Across the Atlantic, it was the film industry that helped popularize costume jewelry, inspiring women around the United States to seek out accessories like those worn by their favorite Hollywood actresses. Among the most noteworthy US designers were Miriam Haskell, who used Venetian beads and imitation Japanese pearls in her elegant, refined necklaces, and Trifari, a company with Italian roots where Alfred Philippe, who had previously worked for a prominent Parisian jeweler, created elegantly designed and delicately crafted brooches and clips.

I. Trendsetters of Beauty: Costume Jewelry in Haute Couture

Costume jewelry refers to accessories made not from expensive materials such as precious metals and gems but from more affordable glass and metal, as well as the occasional semi-precious stone. These accessories—seen as a complement to and an essential element of a fashionable outfit rather than a symbol of wealth or status—were created by designers who used advanced techniques and carefully selected materials to achieve the pinnacle in design and wearability. This section introduces the role of costume jewelry in the world of European haute couture with an emphasis on 20th-century Paris and examines how each brand developed their own style of costume jewelry.

Paul Poiret, Mask and bracelets "Fond de la mer (The bottom of the sea)" produced by Madeleine Panizon,1919, glass beads and crystal glass on metallic tulle
The collection of Chisako Kotaki

II. A Movement Takes Root: Costume Jewelry in Europe

Greater numbers of haute couture houses began to deal in costume jewelry in the 1930s, with production increasing dramatically after World War II due to growing demand from the United States. Brands formed partnerships with artisan workshops, commissioning them to produce exclusive pieces. In this section, the exhibition introduces ateliers such as Coppola e Toppo and Roger Jean-Pierre, whose singular, refined talents produced many works of enduring appeal. Also presented are the poetic and entertaining works of Line Vautrin, who crafted each and every piece to be a miniature sculpture.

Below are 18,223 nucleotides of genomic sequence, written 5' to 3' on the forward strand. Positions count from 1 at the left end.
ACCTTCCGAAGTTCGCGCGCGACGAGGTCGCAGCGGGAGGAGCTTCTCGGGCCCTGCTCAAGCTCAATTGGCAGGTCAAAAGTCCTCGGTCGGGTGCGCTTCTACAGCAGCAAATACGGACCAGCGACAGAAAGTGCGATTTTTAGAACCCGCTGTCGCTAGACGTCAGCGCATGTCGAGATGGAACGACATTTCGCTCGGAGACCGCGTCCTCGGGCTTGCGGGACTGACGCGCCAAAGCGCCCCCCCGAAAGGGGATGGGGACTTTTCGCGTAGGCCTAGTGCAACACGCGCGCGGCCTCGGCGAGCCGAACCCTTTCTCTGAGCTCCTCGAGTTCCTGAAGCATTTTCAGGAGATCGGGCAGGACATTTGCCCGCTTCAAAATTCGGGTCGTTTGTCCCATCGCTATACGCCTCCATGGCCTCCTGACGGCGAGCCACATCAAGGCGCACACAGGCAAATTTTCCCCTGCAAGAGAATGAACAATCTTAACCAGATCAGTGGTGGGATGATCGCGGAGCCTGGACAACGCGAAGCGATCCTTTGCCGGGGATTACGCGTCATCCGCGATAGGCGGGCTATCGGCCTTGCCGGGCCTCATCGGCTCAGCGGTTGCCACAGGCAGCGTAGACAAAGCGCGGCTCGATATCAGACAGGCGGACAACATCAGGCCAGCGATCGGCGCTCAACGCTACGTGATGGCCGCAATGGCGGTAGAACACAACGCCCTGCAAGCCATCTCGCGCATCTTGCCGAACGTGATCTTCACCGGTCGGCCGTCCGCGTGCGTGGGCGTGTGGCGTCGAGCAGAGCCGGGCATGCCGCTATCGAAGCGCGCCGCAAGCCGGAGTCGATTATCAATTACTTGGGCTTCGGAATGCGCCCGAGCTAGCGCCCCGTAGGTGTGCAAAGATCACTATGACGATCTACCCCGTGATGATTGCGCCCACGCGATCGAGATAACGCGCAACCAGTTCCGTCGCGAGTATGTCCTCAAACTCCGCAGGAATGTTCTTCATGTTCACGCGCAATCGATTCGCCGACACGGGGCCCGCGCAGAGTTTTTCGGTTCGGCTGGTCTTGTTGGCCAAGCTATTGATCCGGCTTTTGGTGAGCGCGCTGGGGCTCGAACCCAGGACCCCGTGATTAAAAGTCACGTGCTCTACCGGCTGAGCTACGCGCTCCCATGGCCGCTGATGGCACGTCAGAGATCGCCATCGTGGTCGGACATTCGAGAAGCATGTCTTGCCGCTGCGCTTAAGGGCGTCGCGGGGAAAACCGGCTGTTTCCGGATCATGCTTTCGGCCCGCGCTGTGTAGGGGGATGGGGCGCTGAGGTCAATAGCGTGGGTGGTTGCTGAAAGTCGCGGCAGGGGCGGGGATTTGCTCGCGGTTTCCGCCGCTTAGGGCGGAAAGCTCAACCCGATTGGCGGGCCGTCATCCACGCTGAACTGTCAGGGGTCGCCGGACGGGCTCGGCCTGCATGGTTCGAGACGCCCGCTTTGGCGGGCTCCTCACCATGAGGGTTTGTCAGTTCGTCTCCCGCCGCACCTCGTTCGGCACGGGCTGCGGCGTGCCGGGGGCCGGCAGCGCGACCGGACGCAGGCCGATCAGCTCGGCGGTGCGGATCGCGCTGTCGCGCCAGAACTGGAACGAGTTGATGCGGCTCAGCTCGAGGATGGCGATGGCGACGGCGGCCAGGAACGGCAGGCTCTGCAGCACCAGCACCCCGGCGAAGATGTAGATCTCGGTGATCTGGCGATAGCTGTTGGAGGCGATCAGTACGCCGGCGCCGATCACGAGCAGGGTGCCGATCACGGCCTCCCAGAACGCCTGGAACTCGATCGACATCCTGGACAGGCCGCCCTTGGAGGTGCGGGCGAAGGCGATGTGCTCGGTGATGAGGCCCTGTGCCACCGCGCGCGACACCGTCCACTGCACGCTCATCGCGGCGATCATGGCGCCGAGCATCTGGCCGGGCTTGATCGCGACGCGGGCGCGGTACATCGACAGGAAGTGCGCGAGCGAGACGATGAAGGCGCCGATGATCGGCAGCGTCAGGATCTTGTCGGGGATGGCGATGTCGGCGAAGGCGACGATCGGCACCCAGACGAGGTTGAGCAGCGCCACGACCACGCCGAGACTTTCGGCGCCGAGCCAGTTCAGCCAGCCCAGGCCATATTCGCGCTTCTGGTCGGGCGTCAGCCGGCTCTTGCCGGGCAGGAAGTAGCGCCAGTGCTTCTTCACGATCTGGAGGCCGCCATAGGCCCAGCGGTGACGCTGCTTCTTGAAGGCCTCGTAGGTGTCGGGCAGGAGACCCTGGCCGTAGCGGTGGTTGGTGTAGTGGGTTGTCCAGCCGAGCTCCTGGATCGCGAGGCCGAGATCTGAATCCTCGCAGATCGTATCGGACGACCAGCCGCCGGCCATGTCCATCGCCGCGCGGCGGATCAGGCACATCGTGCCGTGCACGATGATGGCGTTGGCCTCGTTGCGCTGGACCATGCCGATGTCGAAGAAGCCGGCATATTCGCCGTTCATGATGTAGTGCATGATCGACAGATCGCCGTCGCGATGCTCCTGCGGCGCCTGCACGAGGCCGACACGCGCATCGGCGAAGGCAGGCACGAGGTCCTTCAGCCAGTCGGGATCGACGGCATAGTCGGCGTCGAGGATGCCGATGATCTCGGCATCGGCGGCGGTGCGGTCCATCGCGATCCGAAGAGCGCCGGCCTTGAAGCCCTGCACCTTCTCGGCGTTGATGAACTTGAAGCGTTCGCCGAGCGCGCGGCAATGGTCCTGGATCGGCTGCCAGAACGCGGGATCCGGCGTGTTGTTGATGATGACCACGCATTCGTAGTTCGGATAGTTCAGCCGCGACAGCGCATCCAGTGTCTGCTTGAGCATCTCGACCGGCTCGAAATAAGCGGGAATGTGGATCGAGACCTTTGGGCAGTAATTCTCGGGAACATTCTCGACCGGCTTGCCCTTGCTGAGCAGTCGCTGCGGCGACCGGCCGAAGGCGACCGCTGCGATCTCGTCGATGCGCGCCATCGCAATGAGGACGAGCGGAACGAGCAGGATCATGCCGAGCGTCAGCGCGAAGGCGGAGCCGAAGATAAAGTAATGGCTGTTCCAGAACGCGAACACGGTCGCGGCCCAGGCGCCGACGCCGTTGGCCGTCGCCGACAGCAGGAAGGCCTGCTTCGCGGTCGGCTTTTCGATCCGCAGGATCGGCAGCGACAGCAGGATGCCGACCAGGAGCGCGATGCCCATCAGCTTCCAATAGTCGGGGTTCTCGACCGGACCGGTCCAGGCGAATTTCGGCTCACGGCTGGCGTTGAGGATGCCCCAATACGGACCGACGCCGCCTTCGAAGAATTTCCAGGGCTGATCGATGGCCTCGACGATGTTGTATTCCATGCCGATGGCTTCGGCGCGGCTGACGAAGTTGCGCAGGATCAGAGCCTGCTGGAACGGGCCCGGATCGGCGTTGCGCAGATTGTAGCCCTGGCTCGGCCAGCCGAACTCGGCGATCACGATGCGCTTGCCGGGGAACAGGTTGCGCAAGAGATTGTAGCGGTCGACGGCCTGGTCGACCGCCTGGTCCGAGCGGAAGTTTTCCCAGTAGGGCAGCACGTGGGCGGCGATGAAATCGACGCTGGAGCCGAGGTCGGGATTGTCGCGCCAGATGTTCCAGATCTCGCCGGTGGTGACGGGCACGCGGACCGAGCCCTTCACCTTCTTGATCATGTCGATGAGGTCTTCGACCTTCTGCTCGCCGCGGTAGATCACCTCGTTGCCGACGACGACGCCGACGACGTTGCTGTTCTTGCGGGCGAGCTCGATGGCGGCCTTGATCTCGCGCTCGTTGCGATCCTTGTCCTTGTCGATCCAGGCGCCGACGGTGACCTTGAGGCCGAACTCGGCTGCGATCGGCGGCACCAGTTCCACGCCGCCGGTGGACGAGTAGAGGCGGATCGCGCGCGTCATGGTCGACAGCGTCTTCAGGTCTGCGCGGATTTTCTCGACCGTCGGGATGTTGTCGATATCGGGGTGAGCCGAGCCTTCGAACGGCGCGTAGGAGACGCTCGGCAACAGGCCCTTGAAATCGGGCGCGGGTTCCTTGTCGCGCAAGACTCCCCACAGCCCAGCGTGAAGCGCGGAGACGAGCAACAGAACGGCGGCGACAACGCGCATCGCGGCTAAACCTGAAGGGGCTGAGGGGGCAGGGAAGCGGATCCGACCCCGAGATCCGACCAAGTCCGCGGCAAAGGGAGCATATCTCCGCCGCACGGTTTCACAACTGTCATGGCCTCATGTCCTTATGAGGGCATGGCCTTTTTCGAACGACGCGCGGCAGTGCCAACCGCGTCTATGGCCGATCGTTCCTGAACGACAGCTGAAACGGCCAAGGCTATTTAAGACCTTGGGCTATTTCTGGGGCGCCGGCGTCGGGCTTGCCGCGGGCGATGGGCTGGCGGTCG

Coppola e Toppo, Choker ”Fire Works” designed by Lyda Coppola, 1968, crystal glass, glass beads, wire, metal
The collection of Chisako Kotaki

III. Mass Production in the New World: Costume Jewelry in the United States

Not long after Coco Chanel popularized costume jewelry among European women, their American counterparts began to take note. Parisian fashion introduced these accessories to the United States in the 1920s and ’30s, but thy soared in popularity and prevalence in the 1940s due to the influence of the Hollywood actresses who wore it. Also contributing to the ascent of this art form were the many talented jewelers of Jewish descent who emigrated to the United States around this time.

Miriam Haskell, Necklace designed by Frank Hess ,1950s, imitation pearls, citrine, glass paste, metal
The collection of Chisako Kotaki

Venetian Beads in Costume Jewelry

Costume jewelry often incorporates various forms of glass as decoration, and there is no more delicate and versatile glass in jewelry making than Venetian glass beads. Boasting a rich color palette of as many as 20,000 unique shades, Venetian beads can be used to create vibrant color combinations and dazzling gradients. Some Venetian beads, known as conterie, are as small as a poppy seed. The necklace and bracelet shown in this photograph are made of exceptionally beautiful Venetian beads. The eye is initially caught by the skillfully crafted color gradation, while a closer look reveals how the artist arranged the conterie beads to great effect.